“An antidepressant drug lengthens tiny worms' lives and offers hope of humans living longer too” BBC News reported today.
The Daily Telegraph also covered the story, saying that the antidepressant mianserin increased the lifespan of nematode worms, and enabled them to reach “the equivalent of 100 human years”. The news stories suggest that the drug extends lifespan by mimicking the effect of “virtual starvation”, which is known to increase the longevity of worms and also other species including mammals.
BBC News reported that “experts said the findings might point to there being genes in humans that could be targeted to increase lifespan”, although this interpretation was made by only one of the researchers it interviewed.
This story is based on a laboratory study in the microscopic worm Caenorhabditis elegans , which scientists often study in longevity experiments. Although the results of this research are of good quality, they do not necessarily mean that mianserin will have the same effect on humans who are somewhat more complex organisms.
Although BBC News reports that a human gene could be targeted to control lifespan, this is speculation rather than rigorous interpretation of the study.
Where did the story come from?
Dr Michael Petrascheck and colleagues from the Fred Hutchinson Cancer Research Center in Washington carried out this research. The study was funded by the Howard Hughes Medical Institute and the Ellison Medical Foundation and was published in the peer-reviewed scientific journal: Nature.
What kind of scientific study was this?
This was a laboratory study looking for chemicals that can increase the lifespan of the microscopic worm Caenorhabditis elegans . This worm normally has a lifespan of about three weeks.
The researchers tested 88,000 different chemicals to see if they would extend the lifespan of the worms. They did this by adding the chemicals to the liquid in which adult worms were growing, and comparing how long they lived compared to worms that were not exposed to any chemicals.
When the researchers identified chemicals that increased the lifespan of the worms, they conducted further experiments to look at whether similar chemicals had the same effect. They were also interested in establishing why the chemicals had this effect on the worms by seeing if they had the same effect on worms with genetic mutations in various chemical pathways. Some of these mutations were already known to extend the lifespan of the worms.
What were the results of the study?
The researchers identified 115 chemicals that increased the worms’ lifespan. The chemical that increased lifespan the most (by 20%) was similar to several antidepressant drugs. The researchers then tested similar chemicals, and found that two drugs used as antidepressants in humans, mianserin and mirtazapine, increased worm lifespan by 20 to 30%. Other types of antidepressants, such as the selective serotonin reuptake inhibitors - the most commonly prescribed form of antidepressants - did not increase lifespan.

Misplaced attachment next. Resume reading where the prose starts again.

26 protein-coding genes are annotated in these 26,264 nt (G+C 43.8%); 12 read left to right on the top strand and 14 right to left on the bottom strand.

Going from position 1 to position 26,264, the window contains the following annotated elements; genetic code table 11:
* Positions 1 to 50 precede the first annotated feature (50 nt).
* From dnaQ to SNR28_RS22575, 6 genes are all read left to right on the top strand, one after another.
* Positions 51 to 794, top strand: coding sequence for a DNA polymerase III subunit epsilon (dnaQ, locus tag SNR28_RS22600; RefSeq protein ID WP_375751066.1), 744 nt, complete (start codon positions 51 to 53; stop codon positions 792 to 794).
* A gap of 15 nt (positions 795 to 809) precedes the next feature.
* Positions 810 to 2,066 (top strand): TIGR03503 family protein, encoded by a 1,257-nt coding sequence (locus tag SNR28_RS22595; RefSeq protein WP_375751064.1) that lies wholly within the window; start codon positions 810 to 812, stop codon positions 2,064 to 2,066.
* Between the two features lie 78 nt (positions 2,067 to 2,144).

Mianserin acts in human by stopping the action of serotonin, a chemical that transmits messages between nerve cells. The researchers found that when they gave mianserin to worms that had genetic mutations that stopped serotonin production or its uptake by nerve cells, it had little or no effect. It also had little or no effect on worms that lacked proteins on the surface of their cells that bind to serotonin or another messenger chemical called octopamine, which acts with serotonin to signal the presence or absence of food.
Mianserin also had little effect on worms whose lifespan had already been increased by reducing food intake. However, mianserin itself did not cause the worms to reduce their food intake.
What interpretations did the researchers draw from these results?
The researchers concluded that mianserin can increase the lifespan of adult nematode worms. The researchers suggested that mianserin affects the chemical signalling pathways that allow the worm to detect the presence or absence of food. This may mimic the effects of starvation, even when the worms have access to plenty of food.
What does the NHS Knowledge Service make of this study?
Although the results of this research are of good quality, they do not necessarily mean that mianserin will have the same effect on humans, who are much more complex organisms. The researchers now plan to look at the effects of mianserin on mice. However, as mice have longer lifespans than Caenorhabditis elegans, these experiments will take longer to do, so it will be a while until it is known whether mianserin has an effect on more complex animals.
Although BBC news reports that this could mean there is a similar gene in humans that could be targeted to control lifespan, science is many years from identifying such a gene or knowing how to influence it in this way.
Sir Muir Gray adds...
Good news for worms.
Analysis by Bazian
Edited by NHS Website
Links to the headlines
BBC News, 27 November 2007
The Daily Telegraph, 27 November 2007
Links to the science
Nature 2007; 450: 553-556